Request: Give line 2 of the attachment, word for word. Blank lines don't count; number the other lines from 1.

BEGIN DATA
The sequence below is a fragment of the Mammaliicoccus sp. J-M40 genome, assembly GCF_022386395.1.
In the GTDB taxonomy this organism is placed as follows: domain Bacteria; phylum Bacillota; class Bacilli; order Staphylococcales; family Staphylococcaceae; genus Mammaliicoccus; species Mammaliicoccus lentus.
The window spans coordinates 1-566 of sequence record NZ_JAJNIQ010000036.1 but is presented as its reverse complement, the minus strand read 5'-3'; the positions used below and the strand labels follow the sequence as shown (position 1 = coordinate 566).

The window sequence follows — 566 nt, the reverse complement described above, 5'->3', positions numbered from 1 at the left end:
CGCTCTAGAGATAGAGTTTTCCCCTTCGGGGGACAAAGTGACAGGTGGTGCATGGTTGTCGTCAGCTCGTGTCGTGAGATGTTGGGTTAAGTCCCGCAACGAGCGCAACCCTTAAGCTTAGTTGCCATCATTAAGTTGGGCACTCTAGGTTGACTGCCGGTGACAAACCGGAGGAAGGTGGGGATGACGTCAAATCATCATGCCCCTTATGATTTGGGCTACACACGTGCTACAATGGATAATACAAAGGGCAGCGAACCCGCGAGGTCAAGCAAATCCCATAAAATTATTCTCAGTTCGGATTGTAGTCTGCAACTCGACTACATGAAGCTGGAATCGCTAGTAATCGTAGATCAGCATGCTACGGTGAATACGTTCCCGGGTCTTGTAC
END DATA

In the GTDB taxonomy this organism is placed as follows: domain Bacteria; phylum Bacillota; class Bacilli; order Staphylococcales; family Staphylococcaceae; genus Mammaliicoccus; species Mammaliicoccus lentus.